Licensed to Practice Massage, but Want to Move? There’s a Fix for That

It’s not uncommon, especially in today’s climate, to pick up and move to a new state. For massage therapists, this comes with an inherent struggle: You have to learn about your new state’s massage licensing requirements and reciprocity process, then apply for a new license before you can continue working. Basically, your livelihood and practice depend on a new regulatory body to determine if you’re qualified.

Fortunately, ABMP and our partners have been working on a solution: The Interstate Massage Compact (Compact). Generally, interstate compacts are agreements among various states to adhere to common requirements and standards for professional licensing. Compacts provide a host of benefits, like the aforementioned requirements and standards commonalities and reducing financial barriers that many licensed massage therapists (LMTs) face when moving from one state to another.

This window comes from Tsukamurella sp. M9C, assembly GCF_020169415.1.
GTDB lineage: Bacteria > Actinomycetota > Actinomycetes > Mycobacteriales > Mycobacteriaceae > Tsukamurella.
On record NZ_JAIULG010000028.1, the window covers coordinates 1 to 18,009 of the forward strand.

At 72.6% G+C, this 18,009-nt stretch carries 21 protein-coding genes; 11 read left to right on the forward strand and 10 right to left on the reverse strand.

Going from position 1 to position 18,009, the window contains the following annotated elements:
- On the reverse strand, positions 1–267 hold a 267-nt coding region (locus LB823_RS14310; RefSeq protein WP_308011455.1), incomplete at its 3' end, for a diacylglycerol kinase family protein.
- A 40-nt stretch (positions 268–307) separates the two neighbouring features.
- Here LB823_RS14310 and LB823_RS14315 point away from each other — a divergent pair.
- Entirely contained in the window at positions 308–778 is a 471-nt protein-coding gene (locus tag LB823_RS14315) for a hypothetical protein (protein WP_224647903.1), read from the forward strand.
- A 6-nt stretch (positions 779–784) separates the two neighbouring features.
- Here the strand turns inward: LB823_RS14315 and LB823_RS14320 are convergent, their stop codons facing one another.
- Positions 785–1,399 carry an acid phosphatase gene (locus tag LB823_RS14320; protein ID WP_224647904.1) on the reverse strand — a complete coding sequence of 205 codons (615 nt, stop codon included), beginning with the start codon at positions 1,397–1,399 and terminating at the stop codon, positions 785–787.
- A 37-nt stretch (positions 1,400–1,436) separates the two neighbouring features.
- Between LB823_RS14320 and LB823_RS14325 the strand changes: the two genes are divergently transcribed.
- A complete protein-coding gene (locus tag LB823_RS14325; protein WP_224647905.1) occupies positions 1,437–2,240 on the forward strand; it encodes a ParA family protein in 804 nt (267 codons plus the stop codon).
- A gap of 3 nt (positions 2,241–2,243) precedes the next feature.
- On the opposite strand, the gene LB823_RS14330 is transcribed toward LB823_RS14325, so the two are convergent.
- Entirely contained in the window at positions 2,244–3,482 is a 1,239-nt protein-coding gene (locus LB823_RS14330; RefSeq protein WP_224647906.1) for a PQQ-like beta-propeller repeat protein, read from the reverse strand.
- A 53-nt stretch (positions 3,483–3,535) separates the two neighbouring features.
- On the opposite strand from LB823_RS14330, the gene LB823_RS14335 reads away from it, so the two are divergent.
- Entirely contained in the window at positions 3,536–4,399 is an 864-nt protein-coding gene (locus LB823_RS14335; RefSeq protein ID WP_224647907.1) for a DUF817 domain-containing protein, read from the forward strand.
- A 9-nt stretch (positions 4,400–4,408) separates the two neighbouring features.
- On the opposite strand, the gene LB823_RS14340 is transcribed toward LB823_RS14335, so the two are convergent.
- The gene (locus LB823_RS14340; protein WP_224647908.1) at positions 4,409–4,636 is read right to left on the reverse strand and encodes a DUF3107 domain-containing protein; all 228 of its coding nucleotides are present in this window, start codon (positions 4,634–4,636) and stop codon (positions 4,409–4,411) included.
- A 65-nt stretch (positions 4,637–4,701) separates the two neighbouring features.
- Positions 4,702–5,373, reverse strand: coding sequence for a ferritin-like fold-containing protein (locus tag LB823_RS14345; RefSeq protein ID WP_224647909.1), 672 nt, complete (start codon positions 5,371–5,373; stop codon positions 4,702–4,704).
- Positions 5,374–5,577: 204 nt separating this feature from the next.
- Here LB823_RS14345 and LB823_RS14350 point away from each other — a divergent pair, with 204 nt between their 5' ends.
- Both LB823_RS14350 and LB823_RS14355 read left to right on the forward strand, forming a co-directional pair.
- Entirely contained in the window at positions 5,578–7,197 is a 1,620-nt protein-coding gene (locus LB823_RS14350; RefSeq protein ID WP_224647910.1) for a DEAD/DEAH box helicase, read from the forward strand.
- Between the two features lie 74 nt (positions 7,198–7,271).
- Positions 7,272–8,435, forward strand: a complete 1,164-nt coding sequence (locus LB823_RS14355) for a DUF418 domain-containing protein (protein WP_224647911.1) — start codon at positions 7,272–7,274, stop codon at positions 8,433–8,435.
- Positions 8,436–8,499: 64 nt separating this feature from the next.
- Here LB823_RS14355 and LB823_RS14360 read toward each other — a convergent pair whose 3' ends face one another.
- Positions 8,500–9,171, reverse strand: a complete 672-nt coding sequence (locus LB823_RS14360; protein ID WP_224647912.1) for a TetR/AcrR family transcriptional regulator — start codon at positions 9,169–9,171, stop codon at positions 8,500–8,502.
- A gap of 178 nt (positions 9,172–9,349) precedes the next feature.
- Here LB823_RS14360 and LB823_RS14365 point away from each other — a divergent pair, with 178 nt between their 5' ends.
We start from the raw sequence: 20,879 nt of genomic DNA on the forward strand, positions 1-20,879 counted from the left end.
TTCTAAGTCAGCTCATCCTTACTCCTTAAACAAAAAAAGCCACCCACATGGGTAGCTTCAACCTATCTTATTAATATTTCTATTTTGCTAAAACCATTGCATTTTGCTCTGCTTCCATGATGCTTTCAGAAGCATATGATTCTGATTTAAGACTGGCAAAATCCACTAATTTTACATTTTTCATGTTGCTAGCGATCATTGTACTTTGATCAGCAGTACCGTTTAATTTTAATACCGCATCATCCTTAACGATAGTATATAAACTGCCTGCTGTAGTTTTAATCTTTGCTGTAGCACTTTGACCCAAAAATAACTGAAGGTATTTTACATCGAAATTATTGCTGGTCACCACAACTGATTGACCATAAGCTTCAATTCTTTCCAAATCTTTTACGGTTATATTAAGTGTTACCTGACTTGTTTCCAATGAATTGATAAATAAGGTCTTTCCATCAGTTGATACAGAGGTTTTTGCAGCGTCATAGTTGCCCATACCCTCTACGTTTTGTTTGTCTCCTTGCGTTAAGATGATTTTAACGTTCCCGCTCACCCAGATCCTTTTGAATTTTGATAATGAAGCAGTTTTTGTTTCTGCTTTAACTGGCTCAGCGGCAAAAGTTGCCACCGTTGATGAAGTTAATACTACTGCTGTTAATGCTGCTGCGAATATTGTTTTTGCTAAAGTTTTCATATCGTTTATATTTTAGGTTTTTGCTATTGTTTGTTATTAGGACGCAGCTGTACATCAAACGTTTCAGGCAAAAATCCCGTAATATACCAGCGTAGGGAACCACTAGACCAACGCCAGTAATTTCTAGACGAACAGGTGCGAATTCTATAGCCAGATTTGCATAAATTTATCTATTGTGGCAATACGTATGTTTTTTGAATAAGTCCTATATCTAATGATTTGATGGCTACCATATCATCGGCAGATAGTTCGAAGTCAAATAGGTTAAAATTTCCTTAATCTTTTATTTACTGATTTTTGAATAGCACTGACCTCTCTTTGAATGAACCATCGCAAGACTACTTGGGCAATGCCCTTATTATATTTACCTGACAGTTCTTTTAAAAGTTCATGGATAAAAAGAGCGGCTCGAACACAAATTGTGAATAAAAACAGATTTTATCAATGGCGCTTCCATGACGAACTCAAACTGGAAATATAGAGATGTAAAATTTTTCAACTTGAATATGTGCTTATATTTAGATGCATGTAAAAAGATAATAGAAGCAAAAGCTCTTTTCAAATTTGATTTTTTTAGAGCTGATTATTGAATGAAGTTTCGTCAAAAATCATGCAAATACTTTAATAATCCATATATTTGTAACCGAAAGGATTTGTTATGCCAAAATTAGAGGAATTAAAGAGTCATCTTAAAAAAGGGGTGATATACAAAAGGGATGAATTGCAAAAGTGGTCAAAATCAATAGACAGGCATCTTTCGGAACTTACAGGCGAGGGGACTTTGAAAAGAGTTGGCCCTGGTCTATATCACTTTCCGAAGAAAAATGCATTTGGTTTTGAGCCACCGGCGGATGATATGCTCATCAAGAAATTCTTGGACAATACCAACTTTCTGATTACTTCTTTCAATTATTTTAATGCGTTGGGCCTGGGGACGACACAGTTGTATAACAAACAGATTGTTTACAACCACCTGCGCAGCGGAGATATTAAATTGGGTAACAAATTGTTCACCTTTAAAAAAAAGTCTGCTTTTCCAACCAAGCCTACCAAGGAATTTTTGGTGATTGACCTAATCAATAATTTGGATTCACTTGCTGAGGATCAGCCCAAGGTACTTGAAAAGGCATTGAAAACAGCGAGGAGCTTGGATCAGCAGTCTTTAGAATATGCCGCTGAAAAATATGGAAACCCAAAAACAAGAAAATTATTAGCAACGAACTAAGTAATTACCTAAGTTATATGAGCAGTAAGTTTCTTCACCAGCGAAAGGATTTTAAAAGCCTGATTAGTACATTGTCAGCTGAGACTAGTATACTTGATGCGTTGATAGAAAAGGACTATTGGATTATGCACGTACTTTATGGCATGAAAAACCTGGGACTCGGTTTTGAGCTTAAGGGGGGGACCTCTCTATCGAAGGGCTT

The Compact requires massage therapists to have at least 625 hours of education to participate, which is based on the Entry-Level Analysis Project (ELAP). Of course, this is an aspirational standard for the profession—some states require only 500 hours of education, while a few others require up to 1,000 hours.

While this is still an issue to be solved, ABMP believes the Interstate Massage Compact is a no-brainer policy.

However, as of now, only two states are still considering the Compact—Nevada and Ohio. While the prospect of it being adopted in those states remains high, advocacy from ABMP members in both states is still needed. But the kicker here: the Compact can’t be fully implemented until at least seven states adopt it.

That’s why it’s important for all ABMP members to understand how the Interstate Massage Compact works and why you should encourage your state to adopt it.

ABMP continues to advocate in Nevada and Ohio, but we need your help to ensure more states consider this important policy. You can tell your respective state board or agency overseeing massage therapy that this is an important policy and should be adopted by your state. If you are willing to elevate your voice, the ABMP Government Relations team can help you. Email us at to share your interest in advocating for the Interstate Massage Compact.